A-G: Ghana reserves right to decide oil partners
Listen to Mrs Betty Mould Iddrisu, the Attorney-General and Minister of Justice in the attached audio.© Copyright myjoyonline
Mrs Betty Mould Iddrisu, Attorney-General and Minister of Justice on Tuesday served notice Ghana will defend her inalienable right to 'know' who partners the country to explore her discovered oil.
She said this is essential because under Ghanaian laws, “the rights to petroleum existing in its natural state within the jurisdiction of Ghana is the property of the people of Ghana vested in the Government” and that no other entity can dictate who that partner should be.
Mrs Betty Mould Iddrisu was addressing an All Africa Energy Summit 2009 on Tuesday at the La palm Royal Beach in Accra, and explained that PNDCL 84 provides a framework for the management of oil and gas exploration, development and production and makes it clear that all petroleum existing in its natural state is the property of Ghana, and also that the exploration, development and production of petroleum shall be done only in accordance with the terms of a petroleum agreement that is regulated and executed with the Minister of Energy and the interest acquired cannot be assigned to any other person without the prior consent in writing of the Minister of Energy.
This means that at all times, GNPC must know who its partners in exploration are and approve of them, she emphasised.
The two-day international seminar is under the theme; Wave of the Future, New Opportunities in a Recovering Africa and organised by Magenta Global, an independent business media company in collaboration with the Ministry of Energy. It is also supported by the Ghana Investments Promotion Centre, the Association of Ghana Industries, the law firm Dewey & LeBoeuf, VANCO Energy Company, the Ghana National Chamber of Commerce and AFREN, an independent oil and gas exploration and production company.
The Attorney-General observed that the law provides the basic terms of every Petroleum Agreement. “It also spells out the rights and objectives of the parties and the sanctions to be applied in case of breach.”
“Flowing from PNDCL 84 is the Model Petroleum Agreement, a standard agreement that is negotiated between the Government and all prospective investors in upstream operations.”
The A-G said Ghana ought to rapidly make the transition from a country competing to attract valid oil and gas investment into one that is a major producer, given that the Jubilee and Tweneboa oil fields boast of great potential and threaten to place Ghana among the major oil producing nations in West Africa.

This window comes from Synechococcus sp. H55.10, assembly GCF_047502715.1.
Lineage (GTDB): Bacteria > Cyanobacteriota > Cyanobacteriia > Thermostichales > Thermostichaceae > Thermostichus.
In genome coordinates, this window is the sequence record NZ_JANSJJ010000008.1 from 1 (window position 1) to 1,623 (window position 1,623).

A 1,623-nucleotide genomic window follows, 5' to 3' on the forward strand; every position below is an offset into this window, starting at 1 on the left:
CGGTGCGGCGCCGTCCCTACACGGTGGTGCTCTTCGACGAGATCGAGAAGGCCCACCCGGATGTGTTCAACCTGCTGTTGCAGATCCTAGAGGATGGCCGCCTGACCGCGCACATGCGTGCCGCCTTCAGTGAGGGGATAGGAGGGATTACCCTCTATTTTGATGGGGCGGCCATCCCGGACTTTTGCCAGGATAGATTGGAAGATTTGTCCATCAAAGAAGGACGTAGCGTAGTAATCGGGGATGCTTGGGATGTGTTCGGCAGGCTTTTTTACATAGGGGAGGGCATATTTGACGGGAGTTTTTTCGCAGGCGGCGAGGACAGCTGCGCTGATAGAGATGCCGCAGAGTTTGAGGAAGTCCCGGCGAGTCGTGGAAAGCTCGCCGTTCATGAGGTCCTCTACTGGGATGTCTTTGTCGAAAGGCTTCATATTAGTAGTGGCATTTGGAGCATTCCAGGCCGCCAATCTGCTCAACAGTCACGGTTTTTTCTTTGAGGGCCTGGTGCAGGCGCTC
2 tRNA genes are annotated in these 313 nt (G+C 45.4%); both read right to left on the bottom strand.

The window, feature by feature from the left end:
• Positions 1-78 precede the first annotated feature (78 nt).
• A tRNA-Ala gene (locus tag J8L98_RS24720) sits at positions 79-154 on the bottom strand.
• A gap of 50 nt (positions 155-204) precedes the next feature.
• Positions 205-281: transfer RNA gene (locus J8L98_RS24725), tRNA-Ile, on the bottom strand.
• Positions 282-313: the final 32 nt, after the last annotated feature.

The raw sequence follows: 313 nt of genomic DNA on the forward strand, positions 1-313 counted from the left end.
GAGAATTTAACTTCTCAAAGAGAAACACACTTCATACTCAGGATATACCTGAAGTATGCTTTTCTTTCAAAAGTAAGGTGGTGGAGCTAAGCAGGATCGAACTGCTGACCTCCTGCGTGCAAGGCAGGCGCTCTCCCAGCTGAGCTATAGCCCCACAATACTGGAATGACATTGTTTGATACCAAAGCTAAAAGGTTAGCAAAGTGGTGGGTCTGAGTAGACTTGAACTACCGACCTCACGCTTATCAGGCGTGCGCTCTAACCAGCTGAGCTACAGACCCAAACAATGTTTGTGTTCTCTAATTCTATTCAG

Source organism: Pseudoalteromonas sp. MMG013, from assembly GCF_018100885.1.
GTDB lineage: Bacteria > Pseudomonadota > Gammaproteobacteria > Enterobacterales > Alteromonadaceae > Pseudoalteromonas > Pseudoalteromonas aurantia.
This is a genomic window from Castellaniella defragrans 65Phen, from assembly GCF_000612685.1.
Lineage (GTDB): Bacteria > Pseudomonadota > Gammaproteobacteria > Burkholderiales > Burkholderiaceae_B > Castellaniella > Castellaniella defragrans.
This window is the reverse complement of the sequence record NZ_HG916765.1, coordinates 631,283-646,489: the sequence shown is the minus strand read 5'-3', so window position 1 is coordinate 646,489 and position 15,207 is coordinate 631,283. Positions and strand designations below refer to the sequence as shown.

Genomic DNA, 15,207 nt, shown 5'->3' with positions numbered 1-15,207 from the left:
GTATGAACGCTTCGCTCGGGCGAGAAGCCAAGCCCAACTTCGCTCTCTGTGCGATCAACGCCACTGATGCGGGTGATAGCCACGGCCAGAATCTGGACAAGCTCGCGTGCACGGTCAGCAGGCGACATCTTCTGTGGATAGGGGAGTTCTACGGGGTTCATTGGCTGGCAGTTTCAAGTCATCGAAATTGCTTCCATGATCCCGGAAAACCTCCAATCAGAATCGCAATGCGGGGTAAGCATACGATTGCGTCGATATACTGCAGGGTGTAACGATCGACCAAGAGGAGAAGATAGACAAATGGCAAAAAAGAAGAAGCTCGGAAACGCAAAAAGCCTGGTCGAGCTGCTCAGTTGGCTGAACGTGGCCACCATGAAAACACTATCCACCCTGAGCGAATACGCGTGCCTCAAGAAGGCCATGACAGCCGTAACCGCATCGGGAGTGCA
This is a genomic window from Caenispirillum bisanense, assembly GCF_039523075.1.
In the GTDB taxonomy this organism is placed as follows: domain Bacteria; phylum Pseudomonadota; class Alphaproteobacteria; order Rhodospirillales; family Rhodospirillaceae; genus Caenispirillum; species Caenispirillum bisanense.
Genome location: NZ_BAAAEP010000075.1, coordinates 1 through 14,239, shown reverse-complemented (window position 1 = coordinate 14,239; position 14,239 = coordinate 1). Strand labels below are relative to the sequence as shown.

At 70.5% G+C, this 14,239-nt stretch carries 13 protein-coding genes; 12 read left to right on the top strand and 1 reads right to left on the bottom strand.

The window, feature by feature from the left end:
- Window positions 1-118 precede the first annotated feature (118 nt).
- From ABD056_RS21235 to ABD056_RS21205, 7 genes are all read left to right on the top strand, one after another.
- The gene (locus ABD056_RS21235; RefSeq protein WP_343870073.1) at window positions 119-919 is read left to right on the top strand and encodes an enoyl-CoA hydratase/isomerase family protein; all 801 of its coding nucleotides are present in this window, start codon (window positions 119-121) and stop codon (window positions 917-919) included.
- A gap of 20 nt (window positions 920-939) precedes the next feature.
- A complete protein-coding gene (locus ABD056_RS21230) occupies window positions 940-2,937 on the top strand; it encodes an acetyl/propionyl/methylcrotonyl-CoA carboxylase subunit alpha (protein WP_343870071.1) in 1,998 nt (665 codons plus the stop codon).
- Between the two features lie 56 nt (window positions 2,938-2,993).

The rapid transition, she said, needs to be skilfully managed to vastly improve the largely inadequate legal and regulatory framework law presently in place if the country was to avoid the pitfall other countries in the region have fallen into.
She said the Government has set itself the goals of maximising the country's revenue from the oil and gas discoveries, the effective management of oil and gas operations to ensure the proper development of the oil fields, maximising the participation of Ghanaians in the industry to facilitate job creation and inducing transparency into the nascent industry in Ghana.
“There are many aspects to an effective transition, but one indispensable component is the establishment of a solid legal framework to ensure that Ghana's interests are maximised and fully protected. Ghana must approach the industry from a position of legal strength, and we must confront head-on the legal challenges of becoming a major oil and gas producer.
“In the light of this it is imperative that Ghana's legal regime relating to the oil and gas industry is reviewed and adapted to Ghana's new condition as a major oil producer. This may entail the following:The review and update of the Petroleum Exploration and Production law PNDCL 84.
The issuance of Petroleum Regulations in accordance with PNDCL 84.
Review and update of Ghana's Petroleum taxation and revenue laws.
“The current stabilisation clauses may also have to be looked at again since they are too broad and were incorporated at a time when Ghana did not know its oil and gas potential.”
By Isaac Yeboah/Myjoyonline